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Domestic violence

Domestic violence is a serious and widespread problem in Australia. Approximately one in six women and one in sixteen men have experienced partner violence since the age of 15. In addition, one in four women and one in six men have experienced emotional abuse by a partner since the age of 15.[1]

Domestic violence is a critical issue for the Australian Government and all state and territory governments.

On 25 November 2017, the National Domestic Violence Order (DVO) Scheme was introduced to better protect Australians. All DVOs issued from 25 November, are automatically nationally recognised and enforceable. Victims no longer need to apply to register these DVOs in other Australian states and territories for them to be enforceable across the country.

The Australian Criminal Intelligence Commission (ACIC) delivered an interim information sharing capability to support the National DVO Scheme. The capability includes a secure web portal which allows local courts across Australia to access DVO information held in the National Police Reference System.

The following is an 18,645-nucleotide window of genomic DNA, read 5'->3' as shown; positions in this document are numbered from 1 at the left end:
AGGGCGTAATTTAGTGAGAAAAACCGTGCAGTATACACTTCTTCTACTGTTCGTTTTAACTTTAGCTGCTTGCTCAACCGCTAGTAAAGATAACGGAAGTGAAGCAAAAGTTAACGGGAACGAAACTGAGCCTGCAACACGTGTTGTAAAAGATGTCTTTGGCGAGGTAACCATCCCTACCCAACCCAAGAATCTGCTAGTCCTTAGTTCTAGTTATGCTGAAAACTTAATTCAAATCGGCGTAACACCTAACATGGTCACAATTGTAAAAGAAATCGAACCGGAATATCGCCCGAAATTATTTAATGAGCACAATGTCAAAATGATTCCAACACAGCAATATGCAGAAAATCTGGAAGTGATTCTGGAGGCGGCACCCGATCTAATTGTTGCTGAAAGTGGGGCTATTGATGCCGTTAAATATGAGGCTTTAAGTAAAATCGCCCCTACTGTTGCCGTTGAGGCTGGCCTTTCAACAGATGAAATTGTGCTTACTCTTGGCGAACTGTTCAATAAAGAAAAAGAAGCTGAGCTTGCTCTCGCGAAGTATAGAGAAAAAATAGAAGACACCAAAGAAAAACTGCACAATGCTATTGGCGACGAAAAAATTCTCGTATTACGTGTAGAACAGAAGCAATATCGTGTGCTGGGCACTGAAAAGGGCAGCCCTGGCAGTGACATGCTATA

The ACIC is also working on a comprehensive National Order Reference System to automatically share DVOs and related data between police and local courts across Australia, enabling rapid enforcement of orders.

The new system is being designed so it can be used as a base platform for sharing information about other types of orders, including bail, parole and warrants.

These information sharing capabilities ensure police have greater situational awareness when responding to domestic violence incidents, improving both victim and police safety, and ensure local courts can effectively deal with DVOs under the National DVO Scheme.

To find out more about the National DVO Scheme, go to www.ag.gov.au/ndvos.


[1] ABS, Personal Safety, Australia, 2016 (Catalogue No. 4906.0)

Last updated
25 November 2017